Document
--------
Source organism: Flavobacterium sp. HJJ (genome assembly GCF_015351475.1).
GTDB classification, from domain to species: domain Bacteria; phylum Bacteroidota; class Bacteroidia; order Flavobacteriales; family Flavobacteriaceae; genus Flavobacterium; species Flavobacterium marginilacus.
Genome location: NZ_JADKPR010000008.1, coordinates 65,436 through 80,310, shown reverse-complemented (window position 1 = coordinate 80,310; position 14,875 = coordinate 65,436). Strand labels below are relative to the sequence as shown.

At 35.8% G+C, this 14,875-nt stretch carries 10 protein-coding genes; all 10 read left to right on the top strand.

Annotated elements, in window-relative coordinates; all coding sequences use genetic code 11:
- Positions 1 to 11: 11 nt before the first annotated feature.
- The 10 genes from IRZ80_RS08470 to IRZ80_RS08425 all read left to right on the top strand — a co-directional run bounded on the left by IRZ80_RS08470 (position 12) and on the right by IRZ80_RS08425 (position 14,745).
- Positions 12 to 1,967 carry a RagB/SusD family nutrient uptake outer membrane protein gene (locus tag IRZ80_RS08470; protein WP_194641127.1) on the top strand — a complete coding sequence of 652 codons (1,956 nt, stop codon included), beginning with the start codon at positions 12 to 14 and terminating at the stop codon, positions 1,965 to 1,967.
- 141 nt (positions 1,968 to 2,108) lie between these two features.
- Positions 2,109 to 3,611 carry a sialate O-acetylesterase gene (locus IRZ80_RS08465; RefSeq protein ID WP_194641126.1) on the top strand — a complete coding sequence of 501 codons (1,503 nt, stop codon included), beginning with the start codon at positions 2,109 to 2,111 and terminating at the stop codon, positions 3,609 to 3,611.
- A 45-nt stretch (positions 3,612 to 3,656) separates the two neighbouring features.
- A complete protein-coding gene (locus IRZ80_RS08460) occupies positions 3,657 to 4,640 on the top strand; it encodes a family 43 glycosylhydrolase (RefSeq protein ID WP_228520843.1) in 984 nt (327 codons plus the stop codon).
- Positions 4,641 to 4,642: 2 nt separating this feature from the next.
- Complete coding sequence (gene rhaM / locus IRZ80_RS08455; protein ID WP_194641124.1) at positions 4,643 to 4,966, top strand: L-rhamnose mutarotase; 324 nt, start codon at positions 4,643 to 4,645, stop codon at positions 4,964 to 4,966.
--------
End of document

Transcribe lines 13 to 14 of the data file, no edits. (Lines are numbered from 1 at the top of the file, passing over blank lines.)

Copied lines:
- Positions 4,641 to 4,642: 2 nt separating this feature from the next.
- Complete coding sequence (gene rhaM / locus IRZ80_RS08455; protein ID WP_194641124.1) at positions 4,643 to 4,966, top strand: L-rhamnose mutarotase; 324 nt, start codon at positions 4,643 to 4,645, stop codon at positions 4,964 to 4,966.